Monday, November 30, 2015

When The Rubber Meets The Road

I used to wonder how pre-adoptive parents could ever reach a place where disruption is an option. I never thought that things could get so bad that it would be better to send a child to a new family. I mean, it's a child, right? What harm could be done? I cannot describe in words how wrong that question is. These, children come from hard, hard places. Places where most people can never imagine coming from. These places rock children's worlds to a point that nothing in life is easy.

We have dealt with more hardships in the last year than we have dealt with in our entire lives. Without our faith and support from each other, family, and friends, we would not be at the place we are today. Foster care is hard, but the challenges these kiddos have been through are harder. I am not going to lie, I have doubted my decisions to start this process. However, in the end I always come to this conclusion: my kiddos deserve a family that loves them even when they are not ready to love back and this process was God-led, He will provide for my needs. It would be harder for me to give up on my kiddos than battle through the trenches with them. They are my heart.  I have faith that things will get better and my kiddos will heal. It will continue to be hard, but it will be so worth it!

After experiencing the difficult side of foster care, I no longer wonder how foster parents reach the place where disruption is an option. I would not be able to endure the hardships without a loving family and the strength I receive from God. Foster care is hard, but not impossible. Every kid deserves love even when they are not ready to receive it. Every kid needs family. Consider being that family for a child. Consider crawling through the trenches with them. It will be hard, but you won't regret it.

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Saturday, November 14, 2015


May I tell you the one thing that will make the kiddos freak out no matter what? Change. Yes, you read that right, change. Change trumps spiders, falling, and losing all their toys. Change is scary. Change is scary, because these kiddos have never known a life without drastic changes. Changes that include new families, separation from siblings, people leaving, new houses, and leaving everything behind. The simplest change sparks worry that their nightmare is about to begin all over again. Let me give you an example.

Earlier this week the kiddos were asked to dress up for an event at school. This kicked their nerves into overdrive, like woah! The kids first responded with excitement. They screamed and jumped and wiggled all over. Once it was time to get ready, they followed me around like little ducklings all over the house. Later, we got to the school and little man asks, "Will you please stay with me?" I explained again why he was dressed up and what the "special" plans at school were. He then said, "ok, mommy I will try to not worry anymore." I told him he would be safe and there was nothing to worry about at all. I then reminded him that I would be back later to big him up as usual. He smiled.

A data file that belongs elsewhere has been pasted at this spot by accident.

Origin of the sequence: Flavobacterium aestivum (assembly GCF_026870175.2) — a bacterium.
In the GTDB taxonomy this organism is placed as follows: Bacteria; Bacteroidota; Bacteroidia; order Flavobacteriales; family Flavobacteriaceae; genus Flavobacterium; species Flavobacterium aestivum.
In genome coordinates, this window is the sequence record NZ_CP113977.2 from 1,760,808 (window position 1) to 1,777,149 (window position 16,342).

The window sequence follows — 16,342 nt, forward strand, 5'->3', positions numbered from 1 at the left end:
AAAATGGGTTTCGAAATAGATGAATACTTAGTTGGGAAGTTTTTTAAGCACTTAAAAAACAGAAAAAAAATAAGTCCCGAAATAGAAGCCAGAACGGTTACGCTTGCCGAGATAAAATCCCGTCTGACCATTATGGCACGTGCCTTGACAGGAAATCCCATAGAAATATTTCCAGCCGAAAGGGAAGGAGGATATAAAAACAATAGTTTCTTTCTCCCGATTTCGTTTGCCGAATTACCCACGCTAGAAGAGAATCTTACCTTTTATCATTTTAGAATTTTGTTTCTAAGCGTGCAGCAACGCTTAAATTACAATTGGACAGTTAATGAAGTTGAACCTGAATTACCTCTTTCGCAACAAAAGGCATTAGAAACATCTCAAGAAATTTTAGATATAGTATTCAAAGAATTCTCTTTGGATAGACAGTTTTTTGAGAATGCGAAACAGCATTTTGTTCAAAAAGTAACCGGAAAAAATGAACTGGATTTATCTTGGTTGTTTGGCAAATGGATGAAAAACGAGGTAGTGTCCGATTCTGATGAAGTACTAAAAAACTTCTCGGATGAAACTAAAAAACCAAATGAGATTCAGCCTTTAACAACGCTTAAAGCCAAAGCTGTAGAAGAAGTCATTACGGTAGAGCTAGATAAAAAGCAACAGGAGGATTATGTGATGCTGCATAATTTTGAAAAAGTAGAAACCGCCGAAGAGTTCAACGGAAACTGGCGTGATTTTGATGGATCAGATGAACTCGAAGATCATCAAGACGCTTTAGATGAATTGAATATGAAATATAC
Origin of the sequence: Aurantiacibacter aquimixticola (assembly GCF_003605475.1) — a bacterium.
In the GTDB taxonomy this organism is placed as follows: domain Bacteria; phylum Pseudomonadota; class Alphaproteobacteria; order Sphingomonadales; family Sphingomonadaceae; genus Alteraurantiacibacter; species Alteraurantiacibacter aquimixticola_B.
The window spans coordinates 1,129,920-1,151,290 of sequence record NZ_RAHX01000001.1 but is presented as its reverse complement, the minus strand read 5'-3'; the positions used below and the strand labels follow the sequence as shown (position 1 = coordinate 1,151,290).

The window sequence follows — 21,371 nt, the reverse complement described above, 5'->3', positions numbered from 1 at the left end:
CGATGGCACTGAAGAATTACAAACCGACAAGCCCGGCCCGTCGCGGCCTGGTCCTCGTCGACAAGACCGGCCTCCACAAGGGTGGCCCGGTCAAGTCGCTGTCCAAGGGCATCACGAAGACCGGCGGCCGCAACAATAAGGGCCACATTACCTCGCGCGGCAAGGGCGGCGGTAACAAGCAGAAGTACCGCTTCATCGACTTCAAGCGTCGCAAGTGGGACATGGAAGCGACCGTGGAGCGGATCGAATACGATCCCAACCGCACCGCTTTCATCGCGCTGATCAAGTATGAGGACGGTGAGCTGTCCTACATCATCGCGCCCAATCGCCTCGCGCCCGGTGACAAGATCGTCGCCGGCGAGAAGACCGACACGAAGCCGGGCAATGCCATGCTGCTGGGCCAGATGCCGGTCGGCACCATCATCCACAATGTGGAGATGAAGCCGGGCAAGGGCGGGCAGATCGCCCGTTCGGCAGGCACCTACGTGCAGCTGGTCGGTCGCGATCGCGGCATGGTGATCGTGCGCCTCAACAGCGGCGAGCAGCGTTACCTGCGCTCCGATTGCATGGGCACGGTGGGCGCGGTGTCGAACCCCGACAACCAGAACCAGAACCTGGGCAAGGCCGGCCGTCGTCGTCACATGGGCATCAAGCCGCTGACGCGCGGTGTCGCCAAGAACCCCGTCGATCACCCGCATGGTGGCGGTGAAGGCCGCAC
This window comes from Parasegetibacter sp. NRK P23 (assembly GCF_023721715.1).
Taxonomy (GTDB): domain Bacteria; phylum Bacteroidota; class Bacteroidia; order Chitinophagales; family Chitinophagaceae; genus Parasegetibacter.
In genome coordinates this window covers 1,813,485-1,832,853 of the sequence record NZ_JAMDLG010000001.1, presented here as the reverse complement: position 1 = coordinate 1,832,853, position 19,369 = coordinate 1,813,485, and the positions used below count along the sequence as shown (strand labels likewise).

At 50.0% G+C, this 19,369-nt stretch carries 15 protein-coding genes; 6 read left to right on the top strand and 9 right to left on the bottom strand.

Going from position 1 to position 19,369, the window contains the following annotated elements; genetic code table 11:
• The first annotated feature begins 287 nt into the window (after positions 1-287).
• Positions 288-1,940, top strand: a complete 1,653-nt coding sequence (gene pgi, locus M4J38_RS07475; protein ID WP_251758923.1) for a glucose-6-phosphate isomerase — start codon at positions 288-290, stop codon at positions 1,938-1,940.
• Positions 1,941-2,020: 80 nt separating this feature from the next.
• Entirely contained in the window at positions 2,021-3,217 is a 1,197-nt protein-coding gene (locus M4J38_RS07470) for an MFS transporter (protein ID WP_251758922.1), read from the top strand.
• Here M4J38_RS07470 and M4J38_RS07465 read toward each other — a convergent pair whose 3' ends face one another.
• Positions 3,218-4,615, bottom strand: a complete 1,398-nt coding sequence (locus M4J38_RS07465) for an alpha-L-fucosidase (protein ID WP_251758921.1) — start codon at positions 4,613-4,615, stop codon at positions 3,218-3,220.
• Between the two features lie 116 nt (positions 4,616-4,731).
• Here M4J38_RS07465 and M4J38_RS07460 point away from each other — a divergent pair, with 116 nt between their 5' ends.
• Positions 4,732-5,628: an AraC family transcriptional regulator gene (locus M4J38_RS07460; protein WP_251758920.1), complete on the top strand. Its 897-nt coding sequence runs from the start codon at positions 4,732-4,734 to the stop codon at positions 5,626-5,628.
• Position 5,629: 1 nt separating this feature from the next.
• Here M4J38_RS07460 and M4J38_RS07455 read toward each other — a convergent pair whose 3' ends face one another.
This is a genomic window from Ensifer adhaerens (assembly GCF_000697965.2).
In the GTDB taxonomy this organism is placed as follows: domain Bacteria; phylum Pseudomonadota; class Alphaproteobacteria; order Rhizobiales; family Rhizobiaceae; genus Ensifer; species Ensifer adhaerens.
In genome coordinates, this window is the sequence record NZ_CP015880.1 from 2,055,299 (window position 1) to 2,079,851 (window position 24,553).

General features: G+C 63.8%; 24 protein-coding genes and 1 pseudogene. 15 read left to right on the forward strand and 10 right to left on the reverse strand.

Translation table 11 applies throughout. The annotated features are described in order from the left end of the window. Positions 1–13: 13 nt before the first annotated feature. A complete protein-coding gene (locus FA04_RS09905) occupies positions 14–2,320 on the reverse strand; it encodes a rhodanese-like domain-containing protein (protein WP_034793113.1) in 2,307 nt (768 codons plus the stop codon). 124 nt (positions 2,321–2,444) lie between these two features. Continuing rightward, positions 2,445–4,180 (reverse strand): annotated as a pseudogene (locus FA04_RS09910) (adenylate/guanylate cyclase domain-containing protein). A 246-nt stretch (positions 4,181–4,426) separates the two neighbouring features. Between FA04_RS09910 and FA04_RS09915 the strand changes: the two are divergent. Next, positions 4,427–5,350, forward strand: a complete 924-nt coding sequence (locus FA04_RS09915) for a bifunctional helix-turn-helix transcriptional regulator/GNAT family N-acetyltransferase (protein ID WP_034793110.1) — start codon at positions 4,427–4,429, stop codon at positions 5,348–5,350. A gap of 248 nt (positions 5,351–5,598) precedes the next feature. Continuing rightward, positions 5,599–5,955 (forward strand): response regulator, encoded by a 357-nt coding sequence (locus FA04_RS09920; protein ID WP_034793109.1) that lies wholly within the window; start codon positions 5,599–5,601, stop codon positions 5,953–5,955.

This is one example of many freak out moments due to change. Slowly, overtime I do believe that change will not be so scary anymore. It is going to take a lot of time though. A lot of time with consistency, love, and trust building. We will get there. Until then, we will keep reassuring our kiddos that we are here to stay and explaining every detail before changes occur when possible.

If you have any tips on how to help our kiddos deal with change. Please comment below!

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Wednesday, November 4, 2015

Updates On The Littles

It has been a while since I have updated you on how the littles are doing. We have been through a lot since I last posted on their progress. First of all, I wanted to let you all know that it will be a while longer before our adoption is processed. This is simply because we do not feel like our kiddos are ready yet. We want to take as much time as needed to prepare them emotionally and help them understand what adoption means. With adoption there is a gain, a family is created; however there is also a huge loss. It is a confirmation that reunification with the people they love is not an option at this point in their lives. It is heartbreaking for them, which is why we are taking our time. We will let you know when it's time for our family.

Ok, enough about the adoption. Let me start off by updating you on our valiant knight. He is making huge strides in school and his self-esteem is growing everyday. I love when he jumps around the house and says, "I can read," over and over. I can sense the excitement in his voice! He is also starting to trust us both and is willing to open coversations with us. His greatest accomplisment is talking about his happiness instead of bouncing around like a jumping bean and making crazy noises when his happiness overwhelms him. :) Although, sometimes I like his jumping bean side.